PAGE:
The Meic Povey Interview

Meic Povey as DC Jones

In 2007 approached writer and actor Meic Povey who played Chisholm’s sidekick DC 'Taff' Jones and subsequently DS Jones between series 3 to 7, to talk to us about his time on the show. Meic kindly agreed.

We would very much like to thank Meic for taking time out to talk to us.

Q. How did you come to be involved in Minder and why did they want a Welsh copper?

Right place at the right time. I’d written a 26-part series for HTV Wales in 1981, called Taff Acre which went out on the ITV network at lunchtimes. Myself, the producer and the director were auditioning actresses in a flat in Baker Street. My agent had phoned my house in Cardiff, and was furious that I was in town without telling her. I had to leave the auditions early to attend to my own audition! I had to reach Putney Bridge where Euston Films were based then. I was late, about two stops away. I decided that if a tube didn’t arrive in the next five minutes I would catch a tube going the other way – to Paddington and Wales. Fortunately for me, it did arrive and eventually I was seated in front of the director, Robert Young, who took one look at me and promptly gave me the part of Jones – all three lines of it. Imagine my thrill, on the train home to Cardiff, with a pink-covered script in front of me and the words ‘Minder’ written across it.

They did not want a Welsh copper. Chisholm, whom Jones partnered, always had a different D.C. before I came along. My agent saw the name ‘Jones’ and obviously thought I would have a better than average chance of nabbing the part (being Welsh). The part sort of grew from there. They eventually realised that Chisholm and Jones worked rather well together – one was Cockney, the other very Welsh – and began writing stuff specifically for us.

Q. How did you find working with George Cole, Dennis Waterman and Patrick Malahide?

A joy. Pat (Malahide) and myself became very close. Both Celts I suppose. We socialised a lot outside work. I had a drinking relationship with Dennis – I think nearly everybody did in those days. Very much a man’s man, no nonsense. Although, when he published a book a few years ago, he failed to mention me. The bastard. My relationship with George – a truly nice man – was strictly professional. George was a very private person; he did the job and went home. When I look at some of the episodes now, like all telly, they’ve dated – but the one thing that still makes it worth while is George’s performance. He must be one of the funniest men alive.

Q. What is your favourite memory of filming the show?

I do not have a favourite memory. It was all good.

Q. If you had to pick one episode which you like the most, which one would it be and why?

'It’s a Sorry Lorry Morrie' - because the title is so daft.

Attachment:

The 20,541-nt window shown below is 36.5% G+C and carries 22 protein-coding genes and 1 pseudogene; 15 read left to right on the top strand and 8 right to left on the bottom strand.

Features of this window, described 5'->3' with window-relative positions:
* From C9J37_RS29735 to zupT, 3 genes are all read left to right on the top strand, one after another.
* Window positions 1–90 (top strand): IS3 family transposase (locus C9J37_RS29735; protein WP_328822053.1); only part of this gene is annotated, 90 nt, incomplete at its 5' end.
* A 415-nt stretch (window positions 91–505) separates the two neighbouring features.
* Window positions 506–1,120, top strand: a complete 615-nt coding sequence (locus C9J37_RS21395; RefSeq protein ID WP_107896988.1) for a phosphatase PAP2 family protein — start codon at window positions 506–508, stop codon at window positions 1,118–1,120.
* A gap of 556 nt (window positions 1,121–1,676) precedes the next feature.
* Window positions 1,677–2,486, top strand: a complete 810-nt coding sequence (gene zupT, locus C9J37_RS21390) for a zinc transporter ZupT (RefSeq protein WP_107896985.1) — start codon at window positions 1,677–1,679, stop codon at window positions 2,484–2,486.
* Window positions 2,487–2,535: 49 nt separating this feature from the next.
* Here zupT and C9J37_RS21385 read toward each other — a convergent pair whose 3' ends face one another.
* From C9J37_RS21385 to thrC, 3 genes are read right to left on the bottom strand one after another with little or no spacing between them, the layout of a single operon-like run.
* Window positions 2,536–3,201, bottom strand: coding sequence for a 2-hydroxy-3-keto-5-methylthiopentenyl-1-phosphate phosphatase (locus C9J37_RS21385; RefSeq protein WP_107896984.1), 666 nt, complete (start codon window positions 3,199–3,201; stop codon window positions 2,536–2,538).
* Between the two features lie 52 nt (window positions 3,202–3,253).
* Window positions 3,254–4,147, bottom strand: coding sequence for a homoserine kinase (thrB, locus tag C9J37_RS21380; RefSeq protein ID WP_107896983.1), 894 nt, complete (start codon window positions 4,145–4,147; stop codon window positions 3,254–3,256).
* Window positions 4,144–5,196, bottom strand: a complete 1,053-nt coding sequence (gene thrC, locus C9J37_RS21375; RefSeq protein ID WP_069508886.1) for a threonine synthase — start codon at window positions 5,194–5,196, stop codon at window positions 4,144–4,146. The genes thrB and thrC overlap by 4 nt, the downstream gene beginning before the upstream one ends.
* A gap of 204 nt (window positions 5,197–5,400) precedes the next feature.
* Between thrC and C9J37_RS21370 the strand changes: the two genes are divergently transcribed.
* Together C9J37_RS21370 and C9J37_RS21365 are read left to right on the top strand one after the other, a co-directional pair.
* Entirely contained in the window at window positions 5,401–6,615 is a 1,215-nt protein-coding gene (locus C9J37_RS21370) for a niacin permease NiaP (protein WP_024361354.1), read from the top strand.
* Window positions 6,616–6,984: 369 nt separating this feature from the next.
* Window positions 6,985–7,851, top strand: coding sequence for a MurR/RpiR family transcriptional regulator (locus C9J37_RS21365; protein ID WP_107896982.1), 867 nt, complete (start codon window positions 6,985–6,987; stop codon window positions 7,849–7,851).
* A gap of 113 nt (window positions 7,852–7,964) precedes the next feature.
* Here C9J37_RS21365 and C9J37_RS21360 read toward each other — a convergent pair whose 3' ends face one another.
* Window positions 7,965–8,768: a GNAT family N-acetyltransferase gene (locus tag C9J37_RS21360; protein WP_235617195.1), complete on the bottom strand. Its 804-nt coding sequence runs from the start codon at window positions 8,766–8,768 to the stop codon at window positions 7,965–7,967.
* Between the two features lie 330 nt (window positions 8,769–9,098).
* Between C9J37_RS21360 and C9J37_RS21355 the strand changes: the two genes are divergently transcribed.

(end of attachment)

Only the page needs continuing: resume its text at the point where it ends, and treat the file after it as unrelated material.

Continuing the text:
Q. In the final Dennis Waterman series, Jones was promoted to sergeant - could you explain a little bit about how this came about and would you have liked to have continued this role into the 90s Gary Webster series?

Anybody like me – 3rd division – would obviously have liked to continue in the role. It was not my decision to quit. However, in Pat Malahide’s case – 1st division, what I’d call a proper actor – he DID want to quit, and that is why Jones was promoted to Sergeant in the final Dennis Waterman series. Being totally objective, this was not a good move in my view. Jones worked best as a number two, very much trodden on by Chisholm and the butt of Arthur and Terry’s jokes – not to mention Rycott, who hated him. Jones was not a natural leader, and I had to play the part differently, which didn’t work so well. For one thing, he ceased to be funny. What they should have done was make him number two to Rycott (the late, great Peter Childs, a very dear friend). The two would have worked perfectly together, without Jones having to change his character.

Q. Can you remember anything about working with some of the guest stars that popped up on the show?

Almost all of the guest stars were terribly nice and friendly – real stars always are. The one exception was that guy in ‘The Good Life’ – NOT Richard Briers, who was fantastic – but the other guy, dead now. He was very snooty, and just didn’t bother to say ‘hello’.

Q. Do you still see any of the people you worked with on Minder?

No, I don’t. But I did actually work with Dennis one more time, in a radio drama for BBC Wales down in Cardiff. And I met up with him a couple of times when he was touring (again in Cardiff): the once when he was in ‘This Time Next Year’ with his then wife, the fearsome Rula; the other time when he appeared in ‘Jeffrey Bernard is Unwell’ (he was excellent in that).

Q. Since leaving Minder, I have seen you pop up several times on S4C in Wales, in 'A Mind To Kill', and even (if I'm not mistaken) as a fake door-to-door salesman in BBC's Crimewatch UK in the early 1990s. What have you been up to recently?

Recently, and always I’ve been writing. I’ve been a full-time, professional writer for over 30 years. Acting has always been ‘on the side’ for me. Although I still have an agent, the last thing I did was a very small part in the first, new Dr. Who series about two years ago.

26th November 2007

Since conducting this interview, in 2015 Meic also kindly contributed to an episode commentary discussing his time on Minder, available to registered users on

Meic sadly passed away in December 2017. I would like this page to serve as a lasting tribute to Meic, an extremely helpful and very funny man, who brought great joy to many and is very sadly missed.

RIP my friend.

Last updated: 1st December 2019 by jno

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